My grandson is a little indisposed, but sends you two pamphlets, Figaro, and Le Roy Voyageur. The first is a play of Beaumarchais, which has had a great run here. The other a representation of all the supposed errors of government in this country, some of which are probably exaggerated. It is not publicly sold; we shall send some more shortly.

Please to remember me very respectfully and affectionately to good Dr. Price. I am glad that he has printed a translation of the Testament, it may do good I am ever, my dear friend, yours most sincerely,

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I remember nothing; I shall soon forget my Christian name."

If this page was printed running on like Erasmus's Colloquies, it would not have made more than five lines.


Invitation to accompany him to America. Idle Stories about that Country. - Emperor of Germany.

Passy, 29 April, 1785.

DEAR SIR, I thank you much for the postscript respecting my disorder, the stone. I have taken heretofore, and am now again taking the remedy you mention, which is called Blackrie's Solvent. It is the soap lie, with limewater, and I believe it may have some effect in diminishing the symptoms, and preventing the growth

of the stone, which is all I expect from it. It does not hurt my appetite; I sleep well, and enjoy my friends in cheerful conversation as usual. But, as I cannot use much exercise, I eat more sparingly than formerly, and I drink no wine.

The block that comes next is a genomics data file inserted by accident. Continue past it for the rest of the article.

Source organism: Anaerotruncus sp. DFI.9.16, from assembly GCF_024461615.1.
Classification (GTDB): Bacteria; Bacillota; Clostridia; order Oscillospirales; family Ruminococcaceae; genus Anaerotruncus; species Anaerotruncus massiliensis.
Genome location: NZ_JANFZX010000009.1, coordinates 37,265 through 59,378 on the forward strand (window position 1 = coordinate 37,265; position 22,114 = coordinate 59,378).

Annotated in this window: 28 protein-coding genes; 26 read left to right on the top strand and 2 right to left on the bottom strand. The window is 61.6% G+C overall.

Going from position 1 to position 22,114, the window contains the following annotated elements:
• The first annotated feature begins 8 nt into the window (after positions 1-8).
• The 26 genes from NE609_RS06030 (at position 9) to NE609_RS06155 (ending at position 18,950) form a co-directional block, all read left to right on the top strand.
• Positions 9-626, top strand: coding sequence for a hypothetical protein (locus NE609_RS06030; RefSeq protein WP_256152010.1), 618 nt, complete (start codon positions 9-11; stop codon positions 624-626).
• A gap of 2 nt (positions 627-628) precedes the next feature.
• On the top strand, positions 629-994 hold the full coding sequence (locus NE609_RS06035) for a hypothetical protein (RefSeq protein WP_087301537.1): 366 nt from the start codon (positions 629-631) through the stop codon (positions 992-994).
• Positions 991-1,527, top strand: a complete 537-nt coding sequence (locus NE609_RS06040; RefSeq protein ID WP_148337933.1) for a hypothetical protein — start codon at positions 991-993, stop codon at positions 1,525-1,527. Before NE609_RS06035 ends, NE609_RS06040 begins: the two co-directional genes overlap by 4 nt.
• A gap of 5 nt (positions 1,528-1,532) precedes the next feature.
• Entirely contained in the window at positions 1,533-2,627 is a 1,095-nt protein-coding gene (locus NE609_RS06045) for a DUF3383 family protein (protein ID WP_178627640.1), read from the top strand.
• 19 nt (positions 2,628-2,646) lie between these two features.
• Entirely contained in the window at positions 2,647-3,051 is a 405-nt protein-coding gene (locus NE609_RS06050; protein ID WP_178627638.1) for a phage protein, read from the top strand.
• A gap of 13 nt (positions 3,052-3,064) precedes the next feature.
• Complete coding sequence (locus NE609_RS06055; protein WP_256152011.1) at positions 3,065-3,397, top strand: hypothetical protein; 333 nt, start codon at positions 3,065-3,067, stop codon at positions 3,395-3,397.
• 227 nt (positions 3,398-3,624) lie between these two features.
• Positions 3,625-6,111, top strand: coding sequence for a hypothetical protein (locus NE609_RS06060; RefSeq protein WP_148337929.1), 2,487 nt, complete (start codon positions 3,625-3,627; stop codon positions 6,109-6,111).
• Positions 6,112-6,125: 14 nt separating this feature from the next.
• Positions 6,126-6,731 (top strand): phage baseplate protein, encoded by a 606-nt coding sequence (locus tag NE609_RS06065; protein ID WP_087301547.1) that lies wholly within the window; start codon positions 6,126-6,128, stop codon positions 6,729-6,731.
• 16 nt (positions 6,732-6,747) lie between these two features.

I admire, that you should be so timid in asking leave of your good imperial master to make a journey for visiting a friend. I am persuaded you would succeed, and I hope the proposition I have repeated to you in this letter will assist your courage, and enable you to ask and obtain. If you come hither soon, you may, when present, get your book finished, and be ready to proceed with me to America. While writing this, I have received from Congress my leave to return; and I believe I shall be ready to embark by the middle of July, at farthest. I shall now be free from politics for the rest of my life. Welcome again, my dear philosophical amusements!

I see by a full page of your letter, that you have been possessed with strange ideas of America; that there is no justice to be obtained there, no recovery of debts, projects of insurrection to overturn the present government, &c. &c.; that a Virginia colonel, nephew of the governor, had cheated a stranger of a hundred thousand livres, and that somebody was imprisoned for only speaking of it; and the like very improbable stories. They are all fictions or misrepresentations. If they were truths, all strangers would avoid such a country, and foreign merchants would as soon carry their goods to sell in Newgate as America. Think a little on the sums England has spent to preserve a monopoly of the trade of that people, with whom they had long been acquainted; and of the desire all Europe is now manifesting to obtain a share of that trade. Our ports are full of their ships, their mer